This family includes 1,484 species globally and 76 species in North America. Their preferred habitat is riffles, where their nets can be found on the undersides of rocks. The larvae spin wind-sock like nets with ultrafine mesh that are held open by the current, which they use to filter feed on very small bits of detritus, algae, and even small animals. These nets are positioned beneath the rocks and have the smallest mesh size known of all the net-spinning caddisflies. When removed from water, the nets collapse and look like brown slime. This group is unique in that it is the only group with a membranous labrum that is expanded along the distal edge, giving it a T-shape. However, sometimes when placed in ethanol or other preservatives, this soft labrum gets sucked into the mouth where it cannot be seen. The most common species, Dolophilodes distinctus, can emerge as adults year-round; however, females that emerge during the winter have very short stubby wings and are flightless.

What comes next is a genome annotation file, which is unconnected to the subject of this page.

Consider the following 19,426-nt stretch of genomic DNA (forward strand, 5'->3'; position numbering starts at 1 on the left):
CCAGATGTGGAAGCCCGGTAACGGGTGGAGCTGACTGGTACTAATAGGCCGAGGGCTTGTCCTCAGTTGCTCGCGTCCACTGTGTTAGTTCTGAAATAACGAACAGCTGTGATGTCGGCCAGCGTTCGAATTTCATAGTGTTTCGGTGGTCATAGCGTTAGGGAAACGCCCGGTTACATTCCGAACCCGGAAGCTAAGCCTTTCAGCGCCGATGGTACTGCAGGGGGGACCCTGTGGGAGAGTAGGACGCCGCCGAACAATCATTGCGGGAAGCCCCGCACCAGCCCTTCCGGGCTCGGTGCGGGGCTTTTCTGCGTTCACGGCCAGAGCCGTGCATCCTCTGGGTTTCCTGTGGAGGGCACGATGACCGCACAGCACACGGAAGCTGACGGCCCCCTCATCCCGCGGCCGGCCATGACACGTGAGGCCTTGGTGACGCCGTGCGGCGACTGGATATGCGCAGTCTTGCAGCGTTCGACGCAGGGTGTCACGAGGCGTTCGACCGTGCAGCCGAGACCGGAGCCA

Mid-Atlantic: 3 - 4
Upper Midwest: up to 4
Midwest: up to 2.6
Southeast: 0.4 - 2.8
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Order: Larvae: Wings/wing pads absent. Eye spots present, but compound eyes absent. Antennae usually small, inconspicuous. Three pairs of segmented legs present on thorax. Pair of anal prolegs, each with single hook, located on last abdominal segment. Larvae can be free-living, in silken retreats attached to substrate, or in usually-portable tubes or cases made of sand, rocks, or plant material.
Family: Labrum membranous and T-shaped, in preserved specimens often sucked into mouth and hidden from view. Antennae small, nub-like, and inconspicuous. Pronotum sclerotized, but without anterolateral lobes. Meso- and metanota membranous. Abdominal tergum 9 entirely membranous. Larvae spinning stationary sac-shaped silken nets for filter feeding on undersides of rocks.